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    Through the Humanities, Scranton Helps Students Find Their Calling

    Jeff Gingerich, Ph.D., provost and senior vice president for Academic Affairs
    May 26, 2021
    By: Jeff Gingerich, Ph.D., Acting President & Provost and Senior Vice President for Academic Affairs

    This is an excerpt from Connections, the newsletter of the Association of Jesuit Colleges and Universities. You can read the full article here.

    When I think of the value of a Jesuit education, I am reminded of the famous line in Shakespeare’s Romeo and Juliet: “That which we call a rose by any other name would smell as sweet.”

    Beyond competence in one’s field, organizations most value those who can think critically, communicate effectively, and lead ethically. In other words, those with a Jesuit education.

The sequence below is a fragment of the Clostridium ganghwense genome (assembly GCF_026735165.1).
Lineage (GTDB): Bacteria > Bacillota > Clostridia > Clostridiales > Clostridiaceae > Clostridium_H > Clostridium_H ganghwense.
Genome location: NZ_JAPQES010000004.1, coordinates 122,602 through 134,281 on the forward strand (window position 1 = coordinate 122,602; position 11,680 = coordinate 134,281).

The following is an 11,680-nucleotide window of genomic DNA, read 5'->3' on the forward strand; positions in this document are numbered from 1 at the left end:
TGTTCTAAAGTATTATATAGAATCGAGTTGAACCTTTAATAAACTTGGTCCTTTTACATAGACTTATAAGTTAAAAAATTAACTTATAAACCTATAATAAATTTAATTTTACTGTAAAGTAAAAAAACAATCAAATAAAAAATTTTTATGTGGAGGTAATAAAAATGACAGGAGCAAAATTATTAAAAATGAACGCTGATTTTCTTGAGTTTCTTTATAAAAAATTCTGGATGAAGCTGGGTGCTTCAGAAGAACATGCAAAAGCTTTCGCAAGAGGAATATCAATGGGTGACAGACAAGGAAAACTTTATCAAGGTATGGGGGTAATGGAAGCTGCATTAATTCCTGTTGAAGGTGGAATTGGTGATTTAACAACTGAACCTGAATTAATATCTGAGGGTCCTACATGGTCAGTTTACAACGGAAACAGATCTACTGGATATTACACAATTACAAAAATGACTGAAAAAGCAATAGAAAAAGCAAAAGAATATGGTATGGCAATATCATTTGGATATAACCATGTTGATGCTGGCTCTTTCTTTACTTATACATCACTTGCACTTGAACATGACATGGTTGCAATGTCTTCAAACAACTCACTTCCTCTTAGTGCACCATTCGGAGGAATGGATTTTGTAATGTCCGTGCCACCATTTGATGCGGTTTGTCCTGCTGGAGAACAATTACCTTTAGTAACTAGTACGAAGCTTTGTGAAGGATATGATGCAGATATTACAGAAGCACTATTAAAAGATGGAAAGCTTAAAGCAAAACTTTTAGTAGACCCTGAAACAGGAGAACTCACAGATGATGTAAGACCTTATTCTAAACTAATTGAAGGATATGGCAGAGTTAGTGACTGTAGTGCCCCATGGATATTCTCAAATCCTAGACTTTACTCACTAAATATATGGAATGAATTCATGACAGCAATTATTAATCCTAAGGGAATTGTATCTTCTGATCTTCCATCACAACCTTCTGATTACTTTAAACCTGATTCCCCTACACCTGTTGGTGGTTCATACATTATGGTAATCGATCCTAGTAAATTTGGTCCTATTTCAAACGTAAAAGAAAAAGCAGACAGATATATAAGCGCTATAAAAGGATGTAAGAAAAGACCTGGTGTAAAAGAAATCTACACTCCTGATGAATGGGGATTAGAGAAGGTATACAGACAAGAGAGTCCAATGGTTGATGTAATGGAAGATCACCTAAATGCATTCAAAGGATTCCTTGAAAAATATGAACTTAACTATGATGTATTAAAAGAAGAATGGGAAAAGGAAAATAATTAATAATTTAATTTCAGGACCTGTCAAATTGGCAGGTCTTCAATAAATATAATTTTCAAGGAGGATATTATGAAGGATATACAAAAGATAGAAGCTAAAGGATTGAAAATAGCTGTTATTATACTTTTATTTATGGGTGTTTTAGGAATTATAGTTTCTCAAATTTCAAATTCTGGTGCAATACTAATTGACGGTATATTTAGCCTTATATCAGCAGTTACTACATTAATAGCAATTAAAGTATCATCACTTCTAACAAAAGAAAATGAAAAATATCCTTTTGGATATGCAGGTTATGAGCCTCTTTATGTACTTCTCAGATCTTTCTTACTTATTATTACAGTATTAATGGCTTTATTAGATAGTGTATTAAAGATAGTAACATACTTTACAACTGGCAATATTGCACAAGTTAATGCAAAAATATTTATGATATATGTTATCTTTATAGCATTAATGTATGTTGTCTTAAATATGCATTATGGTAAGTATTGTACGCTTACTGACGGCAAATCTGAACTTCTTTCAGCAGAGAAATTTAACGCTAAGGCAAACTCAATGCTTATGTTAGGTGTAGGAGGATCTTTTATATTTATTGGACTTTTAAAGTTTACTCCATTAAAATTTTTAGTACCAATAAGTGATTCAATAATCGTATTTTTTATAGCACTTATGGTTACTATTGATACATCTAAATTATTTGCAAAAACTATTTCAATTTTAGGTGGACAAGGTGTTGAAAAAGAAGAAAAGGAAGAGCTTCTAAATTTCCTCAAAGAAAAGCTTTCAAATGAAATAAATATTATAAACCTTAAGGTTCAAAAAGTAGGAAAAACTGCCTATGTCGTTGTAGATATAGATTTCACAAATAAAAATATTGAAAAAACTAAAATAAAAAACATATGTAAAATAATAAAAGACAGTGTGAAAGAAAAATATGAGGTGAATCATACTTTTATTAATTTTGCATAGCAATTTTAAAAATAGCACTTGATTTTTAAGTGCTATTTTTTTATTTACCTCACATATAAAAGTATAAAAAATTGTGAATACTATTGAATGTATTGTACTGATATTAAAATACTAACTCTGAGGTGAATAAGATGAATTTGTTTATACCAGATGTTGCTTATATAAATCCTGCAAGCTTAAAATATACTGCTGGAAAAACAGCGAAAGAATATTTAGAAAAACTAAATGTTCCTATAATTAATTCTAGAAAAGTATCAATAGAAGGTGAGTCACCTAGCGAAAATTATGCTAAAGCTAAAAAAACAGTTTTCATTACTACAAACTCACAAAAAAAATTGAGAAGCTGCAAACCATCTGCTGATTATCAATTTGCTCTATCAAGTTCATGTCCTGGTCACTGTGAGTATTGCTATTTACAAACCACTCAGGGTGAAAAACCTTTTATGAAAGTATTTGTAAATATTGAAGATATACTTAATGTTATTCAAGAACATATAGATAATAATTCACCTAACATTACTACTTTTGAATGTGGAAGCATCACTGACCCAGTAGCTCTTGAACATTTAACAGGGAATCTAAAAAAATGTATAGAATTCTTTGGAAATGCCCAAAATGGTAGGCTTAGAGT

Employer surveys confirm this. According to a 2015 study by Hart Research Associates, 91% of employers agree that for career success, “a candidate’s demonstrated capacity to think critically, communicate clearly, and solve complex problems is more important than his or her undergraduate major.”

    The very essence of the education we provide to our students at Jesuit colleges and universities is exactly what employers want, only they don’t necessarily use the same terms. They might not say a “liberal arts education,” or “an education grounded in the humanities,” or “Jesuit-educated,” but that is what they mean.

    Continue reading, here.

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